After the Volkswagen diesel emission scandal, the auto world buzzed about other automakers potentially having the same problem. News that Mitsubishi deliberately misled consumers for decades about actual mpg ratings on its vehicles only added to the debate. Last week, General Motors issued a stop order on sales of its 2016 Chevrolet Traverse, and crossovers over misstated mpg stickers.
Rather than drag its heels, GM acted quickly to address the matter.
One week after the stop-sale order, GM said in a statement that it will offer debit cards to the owners and lessees of these 2106 crossovers as compensation for buying vehicles with overstated fuel economy estimates.
About 135,000 customers will be notified of the offer via FedEx letters starting Wednesday, May 25. GM dealers have already been notified of the plan.
How the Plan Works
If you’re an owner of a 2016 Chevrolet Traverse, Buick Enclave or GMC Acadia, GM will give you the choice of a debit card or an extended warranty on your purchased GM large crossover. Lessees will only receive a debit card offer.
The average value of the debit card will range from $450 to $900. GM said that some lessees with short-term leases and a low mileage limit may receive less than $450 in a debit card. A small number of purchasers of the crossovers with the widest mpg discrepancy may receive up to $1,500.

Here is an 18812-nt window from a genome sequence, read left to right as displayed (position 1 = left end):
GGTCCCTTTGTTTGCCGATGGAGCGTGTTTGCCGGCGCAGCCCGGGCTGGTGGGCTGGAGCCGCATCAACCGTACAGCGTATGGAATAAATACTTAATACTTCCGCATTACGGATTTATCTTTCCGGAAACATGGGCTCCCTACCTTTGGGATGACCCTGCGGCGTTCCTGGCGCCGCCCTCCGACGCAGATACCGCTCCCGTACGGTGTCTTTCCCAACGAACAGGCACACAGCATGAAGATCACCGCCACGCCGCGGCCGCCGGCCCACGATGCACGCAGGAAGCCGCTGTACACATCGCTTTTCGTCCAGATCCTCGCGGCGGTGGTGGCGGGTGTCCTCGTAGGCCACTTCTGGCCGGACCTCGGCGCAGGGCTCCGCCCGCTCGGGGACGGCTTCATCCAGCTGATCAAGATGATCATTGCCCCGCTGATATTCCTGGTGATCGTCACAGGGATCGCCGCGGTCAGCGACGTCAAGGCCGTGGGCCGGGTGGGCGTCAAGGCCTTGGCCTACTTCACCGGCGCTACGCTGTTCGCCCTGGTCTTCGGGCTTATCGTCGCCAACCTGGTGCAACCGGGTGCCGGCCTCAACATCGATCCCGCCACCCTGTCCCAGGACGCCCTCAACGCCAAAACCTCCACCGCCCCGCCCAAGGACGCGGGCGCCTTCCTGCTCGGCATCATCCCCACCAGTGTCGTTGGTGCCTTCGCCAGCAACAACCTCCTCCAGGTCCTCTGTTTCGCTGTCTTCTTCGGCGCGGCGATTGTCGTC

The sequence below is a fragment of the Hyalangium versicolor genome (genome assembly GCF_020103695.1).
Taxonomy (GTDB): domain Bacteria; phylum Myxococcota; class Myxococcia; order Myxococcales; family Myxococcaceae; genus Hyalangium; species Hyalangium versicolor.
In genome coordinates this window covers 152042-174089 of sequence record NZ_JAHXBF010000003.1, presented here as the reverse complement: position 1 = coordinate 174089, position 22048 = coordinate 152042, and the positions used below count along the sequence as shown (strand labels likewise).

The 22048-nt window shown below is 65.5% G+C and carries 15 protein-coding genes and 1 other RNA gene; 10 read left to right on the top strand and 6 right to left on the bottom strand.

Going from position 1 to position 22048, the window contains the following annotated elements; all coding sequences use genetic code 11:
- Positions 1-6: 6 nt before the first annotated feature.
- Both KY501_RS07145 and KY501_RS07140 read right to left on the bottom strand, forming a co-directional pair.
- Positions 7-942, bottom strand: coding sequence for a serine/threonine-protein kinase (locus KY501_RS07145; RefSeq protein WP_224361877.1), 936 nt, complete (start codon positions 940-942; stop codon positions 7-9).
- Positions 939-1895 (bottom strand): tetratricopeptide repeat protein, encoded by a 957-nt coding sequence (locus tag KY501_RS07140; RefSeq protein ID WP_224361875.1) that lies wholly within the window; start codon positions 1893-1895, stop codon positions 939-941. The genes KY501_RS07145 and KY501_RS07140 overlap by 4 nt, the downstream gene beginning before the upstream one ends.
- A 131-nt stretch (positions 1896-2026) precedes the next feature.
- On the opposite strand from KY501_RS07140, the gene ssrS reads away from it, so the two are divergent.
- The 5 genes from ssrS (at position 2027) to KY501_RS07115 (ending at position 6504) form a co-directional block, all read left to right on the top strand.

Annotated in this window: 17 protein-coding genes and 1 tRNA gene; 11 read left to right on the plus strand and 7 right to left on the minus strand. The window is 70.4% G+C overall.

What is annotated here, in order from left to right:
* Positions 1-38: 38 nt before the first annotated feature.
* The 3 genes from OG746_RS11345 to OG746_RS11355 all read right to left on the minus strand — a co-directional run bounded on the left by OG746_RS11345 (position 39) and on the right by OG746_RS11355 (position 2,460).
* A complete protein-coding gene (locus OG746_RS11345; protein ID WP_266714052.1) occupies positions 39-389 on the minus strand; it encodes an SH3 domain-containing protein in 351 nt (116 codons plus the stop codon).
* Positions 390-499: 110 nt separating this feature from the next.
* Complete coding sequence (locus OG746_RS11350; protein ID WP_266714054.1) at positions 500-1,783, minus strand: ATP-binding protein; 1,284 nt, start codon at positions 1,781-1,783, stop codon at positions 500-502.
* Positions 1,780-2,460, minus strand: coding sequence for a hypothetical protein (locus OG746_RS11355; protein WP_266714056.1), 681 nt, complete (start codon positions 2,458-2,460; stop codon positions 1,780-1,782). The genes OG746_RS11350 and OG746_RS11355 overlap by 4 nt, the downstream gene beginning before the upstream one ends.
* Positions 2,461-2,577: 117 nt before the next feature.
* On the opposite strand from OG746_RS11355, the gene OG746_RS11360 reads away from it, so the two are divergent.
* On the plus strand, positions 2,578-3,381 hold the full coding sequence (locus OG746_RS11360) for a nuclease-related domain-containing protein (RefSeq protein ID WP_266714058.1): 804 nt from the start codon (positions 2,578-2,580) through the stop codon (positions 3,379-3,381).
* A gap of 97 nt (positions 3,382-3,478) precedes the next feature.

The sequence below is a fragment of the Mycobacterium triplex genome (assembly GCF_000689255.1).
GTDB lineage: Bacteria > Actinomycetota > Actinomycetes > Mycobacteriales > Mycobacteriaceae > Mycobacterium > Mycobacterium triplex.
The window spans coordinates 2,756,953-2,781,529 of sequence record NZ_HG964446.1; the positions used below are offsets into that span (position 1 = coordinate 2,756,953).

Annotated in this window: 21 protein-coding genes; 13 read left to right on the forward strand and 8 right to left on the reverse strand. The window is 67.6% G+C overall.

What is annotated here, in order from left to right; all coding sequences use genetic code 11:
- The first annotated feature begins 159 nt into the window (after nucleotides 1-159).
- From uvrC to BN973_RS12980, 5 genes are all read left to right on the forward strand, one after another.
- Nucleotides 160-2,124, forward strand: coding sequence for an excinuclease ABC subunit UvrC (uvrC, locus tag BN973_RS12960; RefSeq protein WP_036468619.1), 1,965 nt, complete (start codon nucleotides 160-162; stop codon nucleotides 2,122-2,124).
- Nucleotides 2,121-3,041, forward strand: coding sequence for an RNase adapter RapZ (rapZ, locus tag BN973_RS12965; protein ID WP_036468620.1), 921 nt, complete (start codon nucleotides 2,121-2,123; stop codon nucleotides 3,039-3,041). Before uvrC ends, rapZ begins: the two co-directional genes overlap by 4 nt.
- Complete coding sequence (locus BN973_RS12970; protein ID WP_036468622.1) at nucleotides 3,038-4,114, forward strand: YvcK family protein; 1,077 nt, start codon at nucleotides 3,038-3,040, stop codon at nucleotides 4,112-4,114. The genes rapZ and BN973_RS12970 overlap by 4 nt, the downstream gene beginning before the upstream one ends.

The extended warranty, or protection-plan, option offered to buyers only is for 48 months/60,000 miles. That’s an increase of 12 months/24,000 miles over the original vehicle warranty of 36 months/36,000 miles.
“We want all of our customers to have a great experience, so we designed this reimbursement program to provide full and fair compensation in a simple, flexible and timely manner,” said a GM spokesman in a statement from the company.
How this Issue Came to Light
GM said it discovered an “inadvertent” error that ultimately led to the EPA fuel economy stickers on the vehicles overstating the actual fuel economy by 1 to 2 mpg, depending on the model.
What happened was that some pollution control hardware was changed for the 2016 model year. This resulted in the EPA ratings being recalculated.
But those recalculations never made it to print, either in GM’s own marketing materials or to the EPA.
The correct EPA ratings for the all-wheel drive versions of the three GM crossovers are 15 mpg city/22 mpg highway/17 mpg combined. The stickers listed the ratings as 17 mpg city/24 mpg highway/19 mpg combined.
On front-wheel drive versions, the correct EPA ratings are 15 mpg city/22 mpg highway/18 mpg combined. These were also incorrectly listed on the vehicles’ stickers.
All incorrect window stickers were replaced on vehicles remaining on dealer lots and GM has resumed sales of 2016 Chevrolet Traverse, Buick Enclave and GMC Acadia crossovers.
According to a report in Automotive News, there’s been no word whether the EPA plans to fine GM for the incorrect mpg ratings. At least one lawsuit has already been filed on the matter.